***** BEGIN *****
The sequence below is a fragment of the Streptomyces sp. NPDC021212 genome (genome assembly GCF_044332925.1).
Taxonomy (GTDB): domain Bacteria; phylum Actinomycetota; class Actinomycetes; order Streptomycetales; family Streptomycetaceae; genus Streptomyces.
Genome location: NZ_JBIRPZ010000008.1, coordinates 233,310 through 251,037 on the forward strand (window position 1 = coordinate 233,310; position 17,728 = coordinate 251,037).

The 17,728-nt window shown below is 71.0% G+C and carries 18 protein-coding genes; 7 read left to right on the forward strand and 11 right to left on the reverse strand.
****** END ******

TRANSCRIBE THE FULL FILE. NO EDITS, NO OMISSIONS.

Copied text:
The sequence below is a fragment of the Streptomyces sp. NPDC021212 genome (genome assembly GCF_044332925.1).
Taxonomy (GTDB): domain Bacteria; phylum Actinomycetota; class Actinomycetes; order Streptomycetales; family Streptomycetaceae; genus Streptomyces.
Genome location: NZ_JBIRPZ010000008.1, coordinates 233,310 through 251,037 on the forward strand (window position 1 = coordinate 233,310; position 17,728 = coordinate 251,037).

The 17,728-nt window shown below is 71.0% G+C and carries 18 protein-coding genes; 7 read left to right on the forward strand and 11 right to left on the reverse strand.